Since we have a laser cutter at our lab we have much more freedom to design and implement complex elegant mechanical constructions, the head is it used to be on our Mk 2 robot is no longer what it was, the way we used to lift the entire arm to lift the pen was not free of introducing loads of jitter in the arm and then pen would bounce of the paper again once it landed, it was a giant spring system. So we abandoned this simple solution and are back to a system where a solenoid lifts the pen of the paper (as in our v-plotter). The downside is you need something that rolls over the paper as the pen lifts up (to keep it up). And the pen needs more calibration so it is just not touching the paper when it shouldn’t. We quickly designed a contraption on the computer and in a matter of minutes you are glueing the mdf pieces you cut together. Since this worked much better and was so nice and easy to do, my companion decided he could do even better and made a head that contains and controls 3 pens. The pens are driven by solenoids through linear ball bearings and the head design allows the pens to be loaded and unloaded quite easily, this is important because they need a refill with fresh ink after each print. From the image it may appear as we used two black markers this is not the case, we diluded one marker to give us some kind of gray tone.

And here are some pictures of it.
Printhead from underneath
Printhead from above with 2 of 3 markers loaded
Results… Printed straight on 9mm mdf.
blackstripes Mk 2 multicolor
And 9mm plywood
multicolor drawing on plywood

Ballpoint pen testdrive

blackstripes MkII ballpen drawing

In the new Blackstripes Bot we have a really basic printhead design, this allowes us to test output with all different shapes and sizes of pens/markers/etc. Today we decided to try something different away from the Edding marker path. We took an ordinairy ballpoint pen, increased the number of circles to over 500 because of the smaller line size (estimation of 0.5 mm linewidth) and this print came out (see picture of Marilyn). We are pretty happy with it although the image suffers from numerous artifacts. Halfway during the printing process the paper came half loose from the bot causing lines to change in density (also a gap when we rearranged the paper). And we have a bump in the wood backing panel. This bump creates a real lift-off of the pen, not too good. Apart from this the increased size of the printinstruction datafile came in way over 256Mbyte. This is over the RAM limit of the Raspberry Pi (we are currently still running the old version B) so we had to change the code to swap out and in the chopped datasets.but that worked quite well. In the final ballpoint pen test we will probably draw well over 1000 circles. To get a really sharp looking image. We hope we can stay under the one hour printing time for this circulair print with a diameter of 1 meter (approx. 3 feet).

As promised

Today was a good Blackstripes day, we modified the machine (mkII) a little bit, by adding a solenoid which enables the machine to lift its printing head (the edding 550 viltpin). Also we printed the first photographic image (more or less photographic). It’s a portrait in the form of one big spiral going slowly from in to out . The title of this post refers to the promise from the previous post which stated that I would put some footage online if the printer was up and running so here it is. For all the penplotter fans out there ;-)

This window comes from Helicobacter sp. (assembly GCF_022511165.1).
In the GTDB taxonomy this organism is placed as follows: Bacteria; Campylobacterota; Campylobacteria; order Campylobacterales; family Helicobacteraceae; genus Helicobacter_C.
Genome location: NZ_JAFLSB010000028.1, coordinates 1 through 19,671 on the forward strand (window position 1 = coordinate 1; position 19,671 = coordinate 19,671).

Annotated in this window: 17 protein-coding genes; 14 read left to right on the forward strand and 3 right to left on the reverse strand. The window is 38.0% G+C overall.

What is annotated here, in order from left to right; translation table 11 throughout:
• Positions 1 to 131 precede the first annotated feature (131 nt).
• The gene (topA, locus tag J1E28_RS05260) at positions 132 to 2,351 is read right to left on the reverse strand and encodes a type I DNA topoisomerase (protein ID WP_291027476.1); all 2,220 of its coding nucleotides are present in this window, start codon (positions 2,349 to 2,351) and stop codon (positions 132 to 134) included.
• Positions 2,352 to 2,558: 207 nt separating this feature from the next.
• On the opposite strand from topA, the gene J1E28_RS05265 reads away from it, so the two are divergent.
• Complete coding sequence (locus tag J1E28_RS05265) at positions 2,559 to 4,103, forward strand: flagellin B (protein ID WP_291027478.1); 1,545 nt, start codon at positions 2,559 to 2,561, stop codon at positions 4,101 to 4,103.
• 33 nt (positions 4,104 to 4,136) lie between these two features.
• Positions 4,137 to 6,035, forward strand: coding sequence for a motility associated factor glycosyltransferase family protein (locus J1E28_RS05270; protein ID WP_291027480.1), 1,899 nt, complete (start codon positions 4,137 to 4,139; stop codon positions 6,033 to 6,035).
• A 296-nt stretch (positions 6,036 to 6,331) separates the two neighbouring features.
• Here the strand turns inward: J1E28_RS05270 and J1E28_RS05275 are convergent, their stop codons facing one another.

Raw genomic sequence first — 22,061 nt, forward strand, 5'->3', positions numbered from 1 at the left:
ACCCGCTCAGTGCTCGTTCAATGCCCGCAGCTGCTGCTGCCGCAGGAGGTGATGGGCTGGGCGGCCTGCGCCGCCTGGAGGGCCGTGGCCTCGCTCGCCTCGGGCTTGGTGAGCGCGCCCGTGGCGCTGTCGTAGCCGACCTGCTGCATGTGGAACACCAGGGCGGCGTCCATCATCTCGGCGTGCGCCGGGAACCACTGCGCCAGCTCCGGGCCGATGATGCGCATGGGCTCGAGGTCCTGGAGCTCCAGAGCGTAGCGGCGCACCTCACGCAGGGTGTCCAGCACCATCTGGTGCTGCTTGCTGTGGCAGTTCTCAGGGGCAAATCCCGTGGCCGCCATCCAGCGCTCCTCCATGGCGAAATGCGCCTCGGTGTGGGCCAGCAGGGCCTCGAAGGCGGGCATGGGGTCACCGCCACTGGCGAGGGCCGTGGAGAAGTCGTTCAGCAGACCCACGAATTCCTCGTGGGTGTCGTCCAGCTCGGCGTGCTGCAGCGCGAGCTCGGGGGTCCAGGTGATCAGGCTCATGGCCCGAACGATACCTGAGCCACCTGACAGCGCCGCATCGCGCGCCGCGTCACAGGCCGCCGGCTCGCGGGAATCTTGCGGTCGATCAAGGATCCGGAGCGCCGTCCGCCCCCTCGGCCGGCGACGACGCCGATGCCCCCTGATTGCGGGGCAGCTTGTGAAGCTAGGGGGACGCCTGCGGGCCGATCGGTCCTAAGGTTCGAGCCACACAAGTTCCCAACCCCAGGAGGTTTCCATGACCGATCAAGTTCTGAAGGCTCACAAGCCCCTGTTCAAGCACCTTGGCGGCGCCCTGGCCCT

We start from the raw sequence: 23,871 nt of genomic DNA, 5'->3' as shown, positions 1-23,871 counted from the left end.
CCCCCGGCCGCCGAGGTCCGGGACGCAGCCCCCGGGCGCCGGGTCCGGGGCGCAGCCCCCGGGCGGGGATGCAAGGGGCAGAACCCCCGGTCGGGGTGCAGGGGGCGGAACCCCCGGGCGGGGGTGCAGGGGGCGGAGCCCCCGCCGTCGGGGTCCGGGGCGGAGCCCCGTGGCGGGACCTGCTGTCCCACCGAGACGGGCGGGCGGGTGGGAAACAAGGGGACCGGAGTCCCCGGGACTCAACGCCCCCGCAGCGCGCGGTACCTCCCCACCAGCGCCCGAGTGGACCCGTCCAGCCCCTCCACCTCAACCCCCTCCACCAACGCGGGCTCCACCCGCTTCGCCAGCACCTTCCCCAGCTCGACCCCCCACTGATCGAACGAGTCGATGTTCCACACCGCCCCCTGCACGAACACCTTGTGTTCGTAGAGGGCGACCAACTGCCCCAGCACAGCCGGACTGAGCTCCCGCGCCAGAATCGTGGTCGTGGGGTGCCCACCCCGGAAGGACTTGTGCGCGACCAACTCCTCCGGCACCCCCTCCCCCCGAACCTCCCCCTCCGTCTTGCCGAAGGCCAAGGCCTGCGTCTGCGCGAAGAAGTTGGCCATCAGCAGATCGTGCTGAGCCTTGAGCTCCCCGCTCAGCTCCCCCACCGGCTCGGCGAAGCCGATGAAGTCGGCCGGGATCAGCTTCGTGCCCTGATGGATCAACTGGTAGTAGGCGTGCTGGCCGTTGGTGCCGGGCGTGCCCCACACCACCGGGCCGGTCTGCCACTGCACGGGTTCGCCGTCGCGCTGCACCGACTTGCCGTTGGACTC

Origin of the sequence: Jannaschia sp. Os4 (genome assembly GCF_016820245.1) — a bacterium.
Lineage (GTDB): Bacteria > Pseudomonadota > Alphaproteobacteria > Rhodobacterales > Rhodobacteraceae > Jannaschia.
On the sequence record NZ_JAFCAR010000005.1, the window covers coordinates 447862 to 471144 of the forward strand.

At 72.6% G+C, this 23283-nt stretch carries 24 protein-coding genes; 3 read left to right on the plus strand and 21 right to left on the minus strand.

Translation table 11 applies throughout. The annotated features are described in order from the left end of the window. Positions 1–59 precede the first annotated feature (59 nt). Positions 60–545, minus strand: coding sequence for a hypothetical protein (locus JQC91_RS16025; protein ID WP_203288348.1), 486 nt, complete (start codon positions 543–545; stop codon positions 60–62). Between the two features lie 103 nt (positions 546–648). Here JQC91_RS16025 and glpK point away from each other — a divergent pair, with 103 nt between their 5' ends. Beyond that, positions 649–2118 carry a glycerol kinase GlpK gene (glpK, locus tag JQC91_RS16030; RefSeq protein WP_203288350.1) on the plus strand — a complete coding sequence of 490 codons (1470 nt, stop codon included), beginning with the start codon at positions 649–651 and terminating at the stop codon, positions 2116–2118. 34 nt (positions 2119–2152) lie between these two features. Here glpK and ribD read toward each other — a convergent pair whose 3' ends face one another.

Note! In the final shots you see some photos of the building process (ken burns style) At first we mounted the arms on the steppers directly (we specifically purchased some torque potent engines to be able to do this). This led to really shaky print-lines, so we went back to the drawing board and added gearboxes. In the final photo you can see how straight the lines were after that.

Any news?

finished drawing on the machine

So is there any news? Yes we have had a lot of exposure since our last blog writing and have worked some more on our software editor/webshop part of the site. First press coverage was with popular Dutch Magazine (digital technology, design & style): David Lemereis wrote a nice article about us. You can read all about that here (in dutch). Lately we were picked up by major tech site This gave us quite some exposure in the Raspberry Pi scene (and beyond). Very nice…

So what’s next?

Currently we are in the process of developing a new machine. It’s quite a different one actually, so not a V plotter but still a drawing machine. First attempts to run the machine were partly succesfull but also a little bit of a disappointment. We had to re-design the mechanical part of the machine. At this moment I can only show a software demonstration of the machine drawing its signature. As soon as our machine starts to pick up some speed in the real world a will add some more video’s.

From concept to product

Marylin Monroe by BlackstripesFullscreen logo drawn by BlackstripesBMW 3.0 CSL by Blackstripes

After we started to ship our first products, we got a lot of reactions that went like: “really nice but can’t your bot draw a little bit smaller?” So we asked ourselves the same question, started to tweak the code a little and it turns out that with a little tinkering we can pretty much draw in any size as long as our machine physically supports it (max size would approx. be 2 x 2m).

So right now we are contemplating about this size thingy. We think we will ship 2 different sizes in the very near future. We print the same amount of lines in this smaller print but we condense the space between the stripes. This looks best with a slightly smaller tip on the marker. So we no longer need to rough up our markertips to make them draw wider when they come fresh out of the box. On the top you can see three of our tests we printed in that smaller size. Size being approx. 1 by 1 meter (3.25 by 3.25 feet). Not bad he? The not so good part is, the time it takes to print a much smaller print is not reduced by a considerable amount. That is not what you would expect since surface has been reduced by a factor of 2/3 * 2/3 = 4/9